A SCAMMER has been ordered to repay more than £1million he made from his crimes.

Neil Stanley Dunningham was sentenced to 30 months in jail in 2017 when he admitted six counts of money laundering following a complex fraud from his employer.

The 50-year-old stole the hefty sum from bosses during his time as a contractor for Sir Robert McAlpine.

Working alongside fellow crook and surveyor, David Ager, the pair syphoned a total of £1,277,014.21 from the company over a two-and-a-half-year period.

Ager of Parkside, Spennymoor, was sentenced to three years in prison for his part in the scam which saw him buy expensive cars and lead a lavish lifestyle.

The 38-year-old has since paid back £402,659.12 of a total of 1,424,480.80 he was ordered to repay.

At Newcastle Crown Court today, Dunningham was ordered to repay a total of £1,015,363.97.

Judge Earl ordered £800,000 to be paid within three months or Dunningham will face a further six years in prison.

Thousands of pounds from his bank accounts have been seized and his house sold after he used the fraudulent funds to pay off the mortgage.

Dunningham, of Sunderland Road, Sunderland, criminal benefit amounted to £665,634.21.

The financial investigation took almost five years which resulted the increase in the value of money being applied to compensate for the use of the cash that had been stolen by Dunningham.

Following an investigation by Durham Constabulary and the CPS, more criminal funds were established with a confiscation order made against Dunningham of £1,015,363.97.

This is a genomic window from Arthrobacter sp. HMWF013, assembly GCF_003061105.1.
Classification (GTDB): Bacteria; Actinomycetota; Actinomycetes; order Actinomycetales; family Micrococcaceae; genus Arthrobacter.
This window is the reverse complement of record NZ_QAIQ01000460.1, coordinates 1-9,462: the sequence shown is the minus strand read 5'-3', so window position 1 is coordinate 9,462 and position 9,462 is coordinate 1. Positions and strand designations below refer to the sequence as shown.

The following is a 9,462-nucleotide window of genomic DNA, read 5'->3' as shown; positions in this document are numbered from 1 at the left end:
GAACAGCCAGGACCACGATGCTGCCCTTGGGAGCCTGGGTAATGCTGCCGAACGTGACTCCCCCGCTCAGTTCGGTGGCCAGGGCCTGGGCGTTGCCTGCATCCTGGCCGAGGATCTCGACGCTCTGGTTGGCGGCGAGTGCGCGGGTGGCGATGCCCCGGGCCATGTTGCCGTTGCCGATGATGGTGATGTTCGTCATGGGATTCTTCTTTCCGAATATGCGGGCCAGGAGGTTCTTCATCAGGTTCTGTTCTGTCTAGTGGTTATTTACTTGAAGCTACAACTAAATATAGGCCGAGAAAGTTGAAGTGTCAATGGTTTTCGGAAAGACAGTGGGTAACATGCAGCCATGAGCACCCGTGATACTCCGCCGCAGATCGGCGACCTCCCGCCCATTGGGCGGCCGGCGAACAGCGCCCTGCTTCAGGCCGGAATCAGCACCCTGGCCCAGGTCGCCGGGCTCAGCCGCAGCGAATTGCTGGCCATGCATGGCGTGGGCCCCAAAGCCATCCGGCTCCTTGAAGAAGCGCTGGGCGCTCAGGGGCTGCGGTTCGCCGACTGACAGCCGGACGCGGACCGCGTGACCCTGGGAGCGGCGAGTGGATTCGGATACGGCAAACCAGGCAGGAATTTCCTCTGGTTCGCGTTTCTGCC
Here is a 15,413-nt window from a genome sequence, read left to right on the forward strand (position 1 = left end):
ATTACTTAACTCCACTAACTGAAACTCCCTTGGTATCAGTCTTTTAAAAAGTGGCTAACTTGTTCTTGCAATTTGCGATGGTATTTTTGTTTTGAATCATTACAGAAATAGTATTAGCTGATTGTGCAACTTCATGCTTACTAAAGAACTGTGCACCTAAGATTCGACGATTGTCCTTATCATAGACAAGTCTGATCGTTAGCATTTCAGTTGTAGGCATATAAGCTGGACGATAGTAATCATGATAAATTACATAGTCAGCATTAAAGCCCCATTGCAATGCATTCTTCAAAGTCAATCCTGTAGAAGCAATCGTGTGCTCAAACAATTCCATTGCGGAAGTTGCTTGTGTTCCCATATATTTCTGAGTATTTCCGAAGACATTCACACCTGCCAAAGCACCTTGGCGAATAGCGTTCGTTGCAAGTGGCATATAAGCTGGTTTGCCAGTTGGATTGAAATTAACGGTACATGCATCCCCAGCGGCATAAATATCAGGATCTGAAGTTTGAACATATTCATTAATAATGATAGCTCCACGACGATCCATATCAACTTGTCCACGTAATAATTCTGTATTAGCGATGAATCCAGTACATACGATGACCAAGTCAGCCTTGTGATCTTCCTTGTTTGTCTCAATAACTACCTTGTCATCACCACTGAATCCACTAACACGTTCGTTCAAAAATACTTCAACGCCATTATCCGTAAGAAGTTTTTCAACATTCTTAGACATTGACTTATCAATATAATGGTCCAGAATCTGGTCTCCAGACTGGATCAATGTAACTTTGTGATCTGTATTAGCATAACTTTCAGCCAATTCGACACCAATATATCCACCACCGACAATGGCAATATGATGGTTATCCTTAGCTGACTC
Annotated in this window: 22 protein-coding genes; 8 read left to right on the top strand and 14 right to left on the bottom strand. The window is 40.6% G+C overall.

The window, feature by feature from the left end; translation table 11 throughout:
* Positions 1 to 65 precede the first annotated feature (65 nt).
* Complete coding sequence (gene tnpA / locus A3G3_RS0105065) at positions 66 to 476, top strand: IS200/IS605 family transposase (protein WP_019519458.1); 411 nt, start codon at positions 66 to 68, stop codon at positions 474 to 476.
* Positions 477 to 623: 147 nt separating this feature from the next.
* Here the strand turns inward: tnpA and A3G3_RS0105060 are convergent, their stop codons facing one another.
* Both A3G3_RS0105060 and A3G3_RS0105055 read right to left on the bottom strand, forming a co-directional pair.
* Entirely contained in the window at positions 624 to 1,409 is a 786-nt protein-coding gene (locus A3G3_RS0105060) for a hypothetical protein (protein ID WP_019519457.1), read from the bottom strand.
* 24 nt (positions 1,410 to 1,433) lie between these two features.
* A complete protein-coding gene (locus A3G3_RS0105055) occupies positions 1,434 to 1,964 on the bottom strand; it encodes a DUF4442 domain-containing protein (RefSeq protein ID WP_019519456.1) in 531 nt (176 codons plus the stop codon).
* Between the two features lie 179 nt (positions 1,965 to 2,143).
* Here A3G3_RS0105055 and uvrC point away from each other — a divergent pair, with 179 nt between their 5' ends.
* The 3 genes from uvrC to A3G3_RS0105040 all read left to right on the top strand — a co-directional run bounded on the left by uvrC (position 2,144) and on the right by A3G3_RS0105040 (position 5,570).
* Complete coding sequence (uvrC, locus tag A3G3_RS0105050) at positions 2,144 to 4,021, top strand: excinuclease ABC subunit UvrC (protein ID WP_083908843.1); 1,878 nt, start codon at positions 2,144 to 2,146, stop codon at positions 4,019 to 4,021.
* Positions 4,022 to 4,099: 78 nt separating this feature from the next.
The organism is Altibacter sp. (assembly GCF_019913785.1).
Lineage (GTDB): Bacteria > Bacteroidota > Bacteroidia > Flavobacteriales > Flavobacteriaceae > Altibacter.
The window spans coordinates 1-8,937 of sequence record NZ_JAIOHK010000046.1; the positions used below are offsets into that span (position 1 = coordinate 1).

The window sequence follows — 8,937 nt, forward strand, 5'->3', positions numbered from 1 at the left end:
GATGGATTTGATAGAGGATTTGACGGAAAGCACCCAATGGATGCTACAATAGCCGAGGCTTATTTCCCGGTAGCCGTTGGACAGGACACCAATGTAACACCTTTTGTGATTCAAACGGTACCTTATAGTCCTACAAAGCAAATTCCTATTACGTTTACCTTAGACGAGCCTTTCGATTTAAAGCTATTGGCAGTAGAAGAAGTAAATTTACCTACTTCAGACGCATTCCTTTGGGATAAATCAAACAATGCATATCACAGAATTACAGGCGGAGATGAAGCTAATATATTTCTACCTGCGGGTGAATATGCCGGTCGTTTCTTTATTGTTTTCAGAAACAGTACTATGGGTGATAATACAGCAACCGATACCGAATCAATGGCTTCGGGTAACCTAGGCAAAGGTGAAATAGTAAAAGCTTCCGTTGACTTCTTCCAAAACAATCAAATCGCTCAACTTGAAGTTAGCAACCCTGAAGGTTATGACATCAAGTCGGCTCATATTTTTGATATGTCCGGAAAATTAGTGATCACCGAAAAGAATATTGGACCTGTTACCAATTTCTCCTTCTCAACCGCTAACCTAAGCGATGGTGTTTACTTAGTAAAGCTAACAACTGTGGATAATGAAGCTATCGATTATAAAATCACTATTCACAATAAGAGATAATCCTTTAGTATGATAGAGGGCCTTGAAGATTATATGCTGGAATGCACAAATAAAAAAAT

Durham Constabulary financial investigator, John Foreman, said: “This has been an arduous and difficult case to investigate and prosecute from the outset, resulting in the necessity to carry out a thorough financial investigation into the financial affairs of Dunningham and his company which has spanned a number of years.

“The company has suffered substantial losses and there is great satisfaction in exposing the full extent of Dunningham’s criminal lifestyle has been fully established and his criminally obtained assets taken from him.

“I hope this sends a message to others and assures the public that no stone will be left unturned in order identify persons involved in criminality, taking from them any criminal benefit they have obtained, which may include cash, property, vehicles and valuable assets which have been obtained through their criminality.”

Ben Reid, specialist prosecutor of the Crown Prosecution Service, said: “We will always look to deprive criminals of their illegitimate lifestyles and seek compensation for victims where possible.

“Neil Dunningham fought to reduce the amount of money that he would pay but, through close and extensive work with the police over a number of years, we were able to ensure that Dunningham could not benefit from his criminal behaviour.

“The CPS has a robust approach to recovering the proceeds of crime and over £100m in criminal assets was recovered in respect of CPS prosecutions for 2019/20.”